Disorders of the Pleura |

A Comparative Study on the Success Rate and Complications of Low Dose vs High Dose Talc Pleurodesis in Malignant Pleural Effusion FREE TO VIEW

Ravi Jha, MBBS
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Max Superspeciality Hospital, Saket, Delhi, India

Chest. 2014;146(4_MeetingAbstracts):428A. doi:10.1378/chest.1965646
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SESSION TITLE: Malignant Pleural Disease Posters

SESSION TYPE: Original Investigation Poster

PRESENTED ON: Wednesday, October 29, 2014 at 01:30 PM - 02:30 PM

PURPOSE: Role of talc in pleurodesis for recurrent pleural effusion is very well known. In developing countries like India, talc is still the cheaper and commonly used pleurodesis agent. Talc is also one of the best agent for pleurodesis. However, it has been known to be associated with a lot of post procedure morbidity including ARDS. Common morbidities include fever, chest pain, nausea and vomiting. Many authors and clinicians beleive that increasing the dose of talc used can increase the success rate of pleurodesis. The aim of this study was to see the effectiveness of low dose talc pleurodesis, and to evaluate if low dose talc is associated with lesser complications.

METHODS: 46 adult patients of malignant pleural effusion were included in the study. Patients were divided in two groups. In group A (n=18), 5 gm of talc was used while in group B (n=28), pleurodesis was done with 10 gm of talc. Equal amount of xylocaine and normal saline was used in both the groups. Standard method for pleurodesis was followed. Close observation was done for next 48 hours, and after that patients were followed every week till 6 weeks.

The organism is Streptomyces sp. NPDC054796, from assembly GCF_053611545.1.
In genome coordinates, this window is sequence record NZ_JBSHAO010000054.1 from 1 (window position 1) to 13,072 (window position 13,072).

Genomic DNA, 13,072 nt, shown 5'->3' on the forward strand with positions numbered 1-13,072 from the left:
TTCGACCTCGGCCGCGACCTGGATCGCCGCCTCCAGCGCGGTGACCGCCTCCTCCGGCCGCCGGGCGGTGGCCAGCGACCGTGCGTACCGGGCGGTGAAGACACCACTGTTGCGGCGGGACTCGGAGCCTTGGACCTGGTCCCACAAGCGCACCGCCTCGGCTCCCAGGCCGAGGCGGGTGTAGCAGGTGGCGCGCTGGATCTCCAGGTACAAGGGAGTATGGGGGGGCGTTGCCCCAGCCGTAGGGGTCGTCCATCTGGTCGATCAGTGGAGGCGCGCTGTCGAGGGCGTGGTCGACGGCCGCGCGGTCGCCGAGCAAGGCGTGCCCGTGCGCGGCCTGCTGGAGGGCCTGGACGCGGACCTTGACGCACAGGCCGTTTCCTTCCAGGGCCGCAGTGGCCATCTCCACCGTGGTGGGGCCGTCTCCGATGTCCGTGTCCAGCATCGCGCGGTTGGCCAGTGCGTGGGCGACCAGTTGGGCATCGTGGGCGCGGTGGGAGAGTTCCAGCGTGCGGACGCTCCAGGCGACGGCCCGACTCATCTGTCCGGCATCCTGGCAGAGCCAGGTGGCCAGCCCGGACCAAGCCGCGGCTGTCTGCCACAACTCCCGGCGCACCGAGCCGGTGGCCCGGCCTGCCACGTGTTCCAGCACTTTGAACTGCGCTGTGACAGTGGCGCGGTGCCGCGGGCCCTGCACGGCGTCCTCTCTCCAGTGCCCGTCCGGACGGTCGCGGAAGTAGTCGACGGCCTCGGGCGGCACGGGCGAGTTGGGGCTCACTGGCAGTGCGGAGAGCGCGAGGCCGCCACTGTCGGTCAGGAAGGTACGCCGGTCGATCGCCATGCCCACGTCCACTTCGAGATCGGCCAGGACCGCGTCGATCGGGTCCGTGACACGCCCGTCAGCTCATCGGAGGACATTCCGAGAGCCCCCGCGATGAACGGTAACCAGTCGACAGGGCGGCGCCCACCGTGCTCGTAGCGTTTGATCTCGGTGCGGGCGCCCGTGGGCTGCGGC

RESULTS: Immediate complication in terms of fever, chest pain and nausea was seen in 39% (n=7) patients of group A where 5 gm of talc was used. When these patients were followed up for next 6 weeks, 44% (n=8) of patients showed recurrence of effusion, and required repeated thoracocentesis. In group B, 43% (n=12) patients developed immediate complications in terms of high grade fever, and vomiting. In group B, 39% (n=11) patients showed recurrence of pleural effusion and required repeated thoracocentesis. The difference between the outcome in terms of recurrence of pleural effusion or immediate morbidity was statistically not significant between the two groups (p>0.05). ARDS was not seen in either group.

CONCLUSIONS: Talc pleurodesis with lower dose of 5 gm is associated with almost similar percentage of complications and is equally effective as with 10 gm of talc.

CLINICAL IMPLICATIONS: Low dose talc is as effective as high dose when pleurodesis is done by conventional method. When video assisted thoracoscopy is not available, low dose talc (5 gm) should always be used for pleurodesis in malignant pleural effusion.

DISCLOSURE: The following authors have nothing to disclose: Ravi Jha

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